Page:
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now the executor of her estate is the will encounter trust. it is a partnership of two educational organizations. the university of nebraska foundation and the weather calendar -- will it gathered foundation. she believes that she belongs to our shared heritage and that we should know more about her. we respected her wishes for overseas to five years, and now we letters the through herself through her letters, and others what she says. let them be available. when we first came at the archives, and i worked her, i was able to read some words that had never been available to anybody before onset of her family, outside of those who received the letter originally. i thought these words should be part of what we know about how
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, she beegulated herself famous and well known because they will mean something to people, beyond me, beyond specialist. we have many letters. one that i particularly like that i think gets to the pweower of letter writing as a genre, it has the ability to communicate certain things emotionally because there is an immediateness to it. sometimes there is a roughness of language. some of her letters are quite refined, but this one has a roughness to it. she writes to her brother roscoe about being a writer, and about what has given her the strength, what makes her style something
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that people like. i'll read a passage. she writes it from jeffrey, new hampshire, near where she is buried today. in 1938, on the heels of the death of her brother douglas and isabel,h of her friend she is a lot of pain and she is at the place where she has written so much. alone at this hotel in the woods where i have done most of my best work and where the proprietors are so kind to me. andnished anotntonia here begin the archbishop. the best part of all my books was here. elizabeth came four months after douglas's death. no other living person cared as much about my work as she did. as for me, i care too much about people and places.
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it made me as a writer but what will break me in the end. i feel as if i cannot go another step. people say have a classic style. a few of them know it is the simple words that come. i really learned if you love your theme enough you can be as mild as a main morning and make people care. the one thing, that simple caring for an old cat, an old anything, and margie was a woman they loved dearly, i never cultivated it. from the age of 20 on, i did all i could to repress it. that effort did give me a fairly good style. the person himself, would he was born with and what he has done for himself o." there are also different tones in her letters. and this one is a different ti me of her life, when she is feeling the first rush of success as a writer, as an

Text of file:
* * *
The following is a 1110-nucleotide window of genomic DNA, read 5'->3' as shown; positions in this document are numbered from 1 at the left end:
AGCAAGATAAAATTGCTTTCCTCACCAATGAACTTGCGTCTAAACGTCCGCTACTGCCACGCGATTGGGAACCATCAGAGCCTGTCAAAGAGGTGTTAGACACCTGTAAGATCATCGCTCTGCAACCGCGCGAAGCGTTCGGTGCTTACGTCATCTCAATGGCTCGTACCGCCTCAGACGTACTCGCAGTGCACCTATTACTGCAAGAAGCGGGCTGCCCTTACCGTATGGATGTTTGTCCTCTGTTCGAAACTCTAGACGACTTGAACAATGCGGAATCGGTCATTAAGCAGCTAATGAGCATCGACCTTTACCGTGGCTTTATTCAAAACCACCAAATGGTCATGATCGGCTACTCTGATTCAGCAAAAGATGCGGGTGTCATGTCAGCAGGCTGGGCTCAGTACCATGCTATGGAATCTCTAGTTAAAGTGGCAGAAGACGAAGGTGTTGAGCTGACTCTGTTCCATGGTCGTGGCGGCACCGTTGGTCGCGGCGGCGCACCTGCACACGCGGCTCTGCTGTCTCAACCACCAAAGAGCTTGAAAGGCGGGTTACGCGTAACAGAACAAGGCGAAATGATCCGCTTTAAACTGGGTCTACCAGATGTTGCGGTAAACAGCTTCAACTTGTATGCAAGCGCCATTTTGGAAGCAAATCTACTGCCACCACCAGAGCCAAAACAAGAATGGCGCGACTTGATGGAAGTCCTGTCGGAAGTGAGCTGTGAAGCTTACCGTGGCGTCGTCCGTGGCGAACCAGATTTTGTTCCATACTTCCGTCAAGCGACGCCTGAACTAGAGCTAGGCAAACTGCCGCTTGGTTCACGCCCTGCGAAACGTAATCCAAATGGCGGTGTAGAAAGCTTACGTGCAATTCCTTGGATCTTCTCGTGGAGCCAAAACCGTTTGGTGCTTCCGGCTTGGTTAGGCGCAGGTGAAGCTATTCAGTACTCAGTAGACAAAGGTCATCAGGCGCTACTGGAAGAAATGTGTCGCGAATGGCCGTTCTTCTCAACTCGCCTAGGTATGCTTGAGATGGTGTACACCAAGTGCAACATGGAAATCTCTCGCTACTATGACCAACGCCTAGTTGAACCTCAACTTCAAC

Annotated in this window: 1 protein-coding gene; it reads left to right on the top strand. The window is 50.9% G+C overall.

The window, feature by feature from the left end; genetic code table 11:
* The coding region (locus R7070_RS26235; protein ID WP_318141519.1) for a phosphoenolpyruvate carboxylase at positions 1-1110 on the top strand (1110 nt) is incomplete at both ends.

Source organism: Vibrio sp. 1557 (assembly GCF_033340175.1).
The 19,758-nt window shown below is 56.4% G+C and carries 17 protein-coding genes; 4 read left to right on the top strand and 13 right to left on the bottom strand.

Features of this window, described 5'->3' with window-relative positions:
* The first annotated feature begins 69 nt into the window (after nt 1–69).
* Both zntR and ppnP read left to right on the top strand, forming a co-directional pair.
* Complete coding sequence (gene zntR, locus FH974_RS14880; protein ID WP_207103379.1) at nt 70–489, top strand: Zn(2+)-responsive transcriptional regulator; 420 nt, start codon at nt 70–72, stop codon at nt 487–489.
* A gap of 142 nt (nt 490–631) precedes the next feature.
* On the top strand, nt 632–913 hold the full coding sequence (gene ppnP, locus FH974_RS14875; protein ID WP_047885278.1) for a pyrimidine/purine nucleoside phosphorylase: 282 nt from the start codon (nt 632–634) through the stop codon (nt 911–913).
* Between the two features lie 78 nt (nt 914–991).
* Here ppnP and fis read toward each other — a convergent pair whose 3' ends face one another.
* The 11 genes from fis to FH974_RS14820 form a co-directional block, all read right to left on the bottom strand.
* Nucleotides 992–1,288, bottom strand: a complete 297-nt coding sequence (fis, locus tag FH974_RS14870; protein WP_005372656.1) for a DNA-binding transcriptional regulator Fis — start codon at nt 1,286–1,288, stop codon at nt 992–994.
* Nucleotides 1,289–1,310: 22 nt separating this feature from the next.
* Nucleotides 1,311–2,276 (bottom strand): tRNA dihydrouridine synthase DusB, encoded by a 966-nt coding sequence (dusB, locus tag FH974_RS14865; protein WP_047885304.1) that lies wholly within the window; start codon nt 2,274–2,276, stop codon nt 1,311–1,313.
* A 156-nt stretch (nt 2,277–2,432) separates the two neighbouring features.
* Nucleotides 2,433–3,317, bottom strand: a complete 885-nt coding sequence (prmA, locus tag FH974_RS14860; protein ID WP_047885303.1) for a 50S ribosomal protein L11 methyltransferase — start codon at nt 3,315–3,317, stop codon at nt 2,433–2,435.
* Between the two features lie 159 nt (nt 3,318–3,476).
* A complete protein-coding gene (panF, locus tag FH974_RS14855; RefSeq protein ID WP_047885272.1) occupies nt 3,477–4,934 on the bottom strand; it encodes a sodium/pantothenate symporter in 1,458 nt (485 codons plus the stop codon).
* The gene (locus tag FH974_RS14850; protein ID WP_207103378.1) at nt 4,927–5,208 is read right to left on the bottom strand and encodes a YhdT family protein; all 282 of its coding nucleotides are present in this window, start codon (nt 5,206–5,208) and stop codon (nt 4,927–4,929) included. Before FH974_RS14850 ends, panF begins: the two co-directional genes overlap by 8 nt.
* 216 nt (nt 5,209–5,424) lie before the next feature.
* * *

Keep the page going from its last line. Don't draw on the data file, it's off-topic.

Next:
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artist. right after the novel "my tonia" came out in 1918. she loved to tell a family about all the things going well for her ph you wrote this on thanksgiving day. oe, i'md, my dear roscie so glad that you and father and mother like this book. most of the critics seem to find this the best book i have done. all of the critics find it so ours to take -- so artistic. it exist in an atmosphere of its own, and atmosphere of pure bea uty. nonsense. it is the atmosphere of my grandmother's kitchen, nothing else. are lots of people who cannot write anything to themselves, yet recognize it when they see it. and whatever is really true is true for all people. as long as one says, will people stand this or that? one gets nowhere appeared you
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have to be utterly commonplace or do the same people don't want. no really new and original thing is wanted. things have to learn to like new things. -- people have to learn to like new things. when she was a little girl, she did not want to wear the frilly centuryof the late 19th she cut her hair short and called himself a encounter -- and called herself william cap other -- cather m.d. we arranged aok, chronologically so people could read it somewhat like an autobiography and letters. and we wanted people to get a sense of this person. but also what it is like to be a woman who was an independent artist in the late 19th and early 20th century when that was not a common thing to be. anu